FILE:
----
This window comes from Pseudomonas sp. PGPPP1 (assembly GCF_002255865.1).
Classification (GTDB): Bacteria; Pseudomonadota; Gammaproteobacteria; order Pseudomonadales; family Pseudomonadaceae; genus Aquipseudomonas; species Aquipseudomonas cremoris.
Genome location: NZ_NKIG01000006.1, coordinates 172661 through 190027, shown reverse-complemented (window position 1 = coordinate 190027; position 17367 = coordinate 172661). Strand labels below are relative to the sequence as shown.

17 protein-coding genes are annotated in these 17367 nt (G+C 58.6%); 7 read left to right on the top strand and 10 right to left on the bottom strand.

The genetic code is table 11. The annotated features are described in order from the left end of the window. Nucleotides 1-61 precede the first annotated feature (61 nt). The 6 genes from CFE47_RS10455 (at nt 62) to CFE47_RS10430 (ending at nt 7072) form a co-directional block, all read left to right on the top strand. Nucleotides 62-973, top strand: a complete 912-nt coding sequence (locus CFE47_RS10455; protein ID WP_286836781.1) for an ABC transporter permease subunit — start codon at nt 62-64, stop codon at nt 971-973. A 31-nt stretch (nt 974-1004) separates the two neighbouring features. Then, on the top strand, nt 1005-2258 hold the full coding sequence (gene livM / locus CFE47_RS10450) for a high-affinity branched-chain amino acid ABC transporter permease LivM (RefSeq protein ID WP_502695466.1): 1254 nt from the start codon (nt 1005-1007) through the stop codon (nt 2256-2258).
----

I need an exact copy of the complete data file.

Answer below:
This window comes from Pseudomonas sp. PGPPP1 (assembly GCF_002255865.1).
Classification (GTDB): Bacteria; Pseudomonadota; Gammaproteobacteria; order Pseudomonadales; family Pseudomonadaceae; genus Aquipseudomonas; species Aquipseudomonas cremoris.
Genome location: NZ_NKIG01000006.1, coordinates 172661 through 190027, shown reverse-complemented (window position 1 = coordinate 190027; position 17367 = coordinate 172661). Strand labels below are relative to the sequence as shown.

17 protein-coding genes are annotated in these 17367 nt (G+C 58.6%); 7 read left to right on the top strand and 10 right to left on the bottom strand.

The genetic code is table 11. The annotated features are described in order from the left end of the window. Nucleotides 1-61 precede the first annotated feature (61 nt). The 6 genes from CFE47_RS10455 (at nt 62) to CFE47_RS10430 (ending at nt 7072) form a co-directional block, all read left to right on the top strand. Nucleotides 62-973, top strand: a complete 912-nt coding sequence (locus CFE47_RS10455; protein ID WP_286836781.1) for an ABC transporter permease subunit — start codon at nt 62-64, stop codon at nt 971-973. A 31-nt stretch (nt 974-1004) separates the two neighbouring features. Then, on the top strand, nt 1005-2258 hold the full coding sequence (gene livM / locus CFE47_RS10450) for a high-affinity branched-chain amino acid ABC transporter permease LivM (RefSeq protein ID WP_502695466.1): 1254 nt from the start codon (nt 1005-1007) through the stop codon (nt 2256-2258).